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same thing, the faa administrator saying they have the satellite data here that the altitude had tracked correctly similar to what had happened in the lion air crash. >> by the way, i brought this up earlier with senator graves, we have heard similar comments from the ceo of ethiopia air. earlier in the week he did tell cnn we believe the similarities are substantial between the two crashes, that both incidents featured new models of the same airplane, both flights lasted only minutes before the planes went down. he's not a safety authority. this is not an official investigation. but he had put that out there, contessa, if people are wondering why other authorities and agencies around the world from china to europe cracked down and grounded these flights. >> ethiopia is still the lead investigator in looking into this crash, but ntsb and the faa are contributing their support to the investigation as those black boxes then go to france to have the data pulled off of
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them i wanted to mention we also are just getting in a statement from united that says nothing is more important to united than the safety of our customers. they have the max 9s the said are also being grounded. they say they will cooperate with the order coming from the white house, grounding these planes, and working to prepare the fleet to minimize the impact to customers that's been in effect since sunday working on these contingency plans for 40 flights a day to figure out how they're going to rebook customers on these flights and i imagine the similar strategy is happening both at american airlines and southwest airlines as well >> absolutely. contessa, bring us any more if you get it thank you very much. contessa brewer, boeing shares flipping back into positive territory with a few minutes to the bell to the nasdaq, leading the market higher today, bertha coombs there with the details. >> the nasdaq moving higher today really across the board and across all classes in terms of today, we are seeing large
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caps continuing to lead. those fangs are moving higher as the nasdaq has moved higher here for the rest of the week the third straight day that we're higher amazon a big addition along with netflix, apple also higher as well, even as it faces some pushback from spotify in europe over those app listings and requirements that it has in terms of being able to take a little bit of profit from those apps what's interesting today is that even as the small caps are not the big gainers on the day, biotechs which often are what boost the small caps, are moving higher and they are among the leaders sector wise today. despite the fact that we see strength in technology it's biotech that's the real standout some of the big biotech names here which have been beaten down, when the market has moved lower are among the leaders.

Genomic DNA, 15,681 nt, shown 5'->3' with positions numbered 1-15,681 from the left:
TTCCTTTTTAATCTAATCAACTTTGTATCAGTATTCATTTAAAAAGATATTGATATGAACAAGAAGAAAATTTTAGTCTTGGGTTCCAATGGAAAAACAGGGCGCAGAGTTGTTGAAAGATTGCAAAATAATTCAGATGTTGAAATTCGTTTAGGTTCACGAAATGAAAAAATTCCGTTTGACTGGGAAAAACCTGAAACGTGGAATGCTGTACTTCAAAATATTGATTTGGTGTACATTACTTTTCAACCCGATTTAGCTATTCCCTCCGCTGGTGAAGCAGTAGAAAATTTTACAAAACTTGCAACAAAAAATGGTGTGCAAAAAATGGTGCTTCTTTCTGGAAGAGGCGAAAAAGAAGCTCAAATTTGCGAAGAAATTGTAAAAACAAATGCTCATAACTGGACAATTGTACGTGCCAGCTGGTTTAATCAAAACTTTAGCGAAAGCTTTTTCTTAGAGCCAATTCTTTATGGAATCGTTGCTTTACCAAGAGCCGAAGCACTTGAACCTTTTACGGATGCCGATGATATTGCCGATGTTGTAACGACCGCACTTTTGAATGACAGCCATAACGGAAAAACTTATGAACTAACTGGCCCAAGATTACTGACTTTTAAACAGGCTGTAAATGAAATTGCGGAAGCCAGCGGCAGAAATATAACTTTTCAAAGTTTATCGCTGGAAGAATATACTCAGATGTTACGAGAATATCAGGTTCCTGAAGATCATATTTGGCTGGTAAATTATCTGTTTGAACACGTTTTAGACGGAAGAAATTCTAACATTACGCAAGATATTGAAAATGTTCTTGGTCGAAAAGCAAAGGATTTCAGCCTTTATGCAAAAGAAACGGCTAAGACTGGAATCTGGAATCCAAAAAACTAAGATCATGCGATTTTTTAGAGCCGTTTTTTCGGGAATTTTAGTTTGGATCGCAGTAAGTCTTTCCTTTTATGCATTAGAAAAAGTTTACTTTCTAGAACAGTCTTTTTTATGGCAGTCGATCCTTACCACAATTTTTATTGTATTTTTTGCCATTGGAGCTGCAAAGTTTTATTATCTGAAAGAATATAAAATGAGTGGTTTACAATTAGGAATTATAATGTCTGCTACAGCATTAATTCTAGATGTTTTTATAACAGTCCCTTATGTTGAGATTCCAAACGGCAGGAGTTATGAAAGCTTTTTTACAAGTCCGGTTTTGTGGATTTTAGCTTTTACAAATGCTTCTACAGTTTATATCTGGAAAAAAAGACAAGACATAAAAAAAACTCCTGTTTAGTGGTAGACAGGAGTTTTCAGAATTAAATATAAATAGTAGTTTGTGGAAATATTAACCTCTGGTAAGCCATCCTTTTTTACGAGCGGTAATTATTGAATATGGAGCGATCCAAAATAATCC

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among those that are really surging, a drug approval over at the fda which today also moved on the issue of e cigarettes read more about that on over to wilf >> thanks very much. we have got two minutes left of trade. there is boeing intraday for you as we just summarized actually up for the first time in six sessions and then down on the news of the faa grounding the planes flat as we end out the session still down over 11% over the course of the last week. look at the british pound up on this session as mps made it clear they do not want a no deal brexit another set of losses for prime minister theresa may back to the u.s. equity markets as we've already pointed out the dow has lagged a little bit over the last couple sessions same true today but not to the same extent. nasdaq and s&p up 0.7% a little off that but none the
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less a positive session and week sectors all in the green as i bring in bob which is nice leading the chargeis energy, health care and industrials and staples. utilities towards the bottom >> we dropped a little bit midday as the planes were -- the president grounded the planes in the united states but we've held up very well overall and finally got decisively over 2800 we only did this once this year, march 1st, where we went be back over 2800. we had a shot early on at 2820 and failed several times before the last six or seven months but overall this is a very positive development. some of this may be due to the quadruple wichg that happens four times a year and happen tomorrow major rollover in the options index futures business so the important thing is, china tonight, industrial production, retail sales, the hope here is a little more stability in the chinese economy, maybe positive
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outcome eventually on brexit, who knows, heaven knows where that will go at this point, but an extension, at the very least the positive for the market. >> that will be voted on tomorrow as you say, bob, who knows when it comes to brexit we'll have to keep an eye on it. there goes the bell at the new york stock exchange. we're up by 0.7% on the s&p at the close. the nasdaq up similar the dow up 0.6% and the russell up 0.4% that does it for the first hour of the closing bell. back to you. pretty strong close on wall street welcome to "closing bell." i'm sara eisen along with mike santoli, senior markets commentator. on wall street, strong up third day in a row stocks fell every day last week. all major s&p groups closed higher energy, health care leading the charge, industrials, consumer staples, financials all doing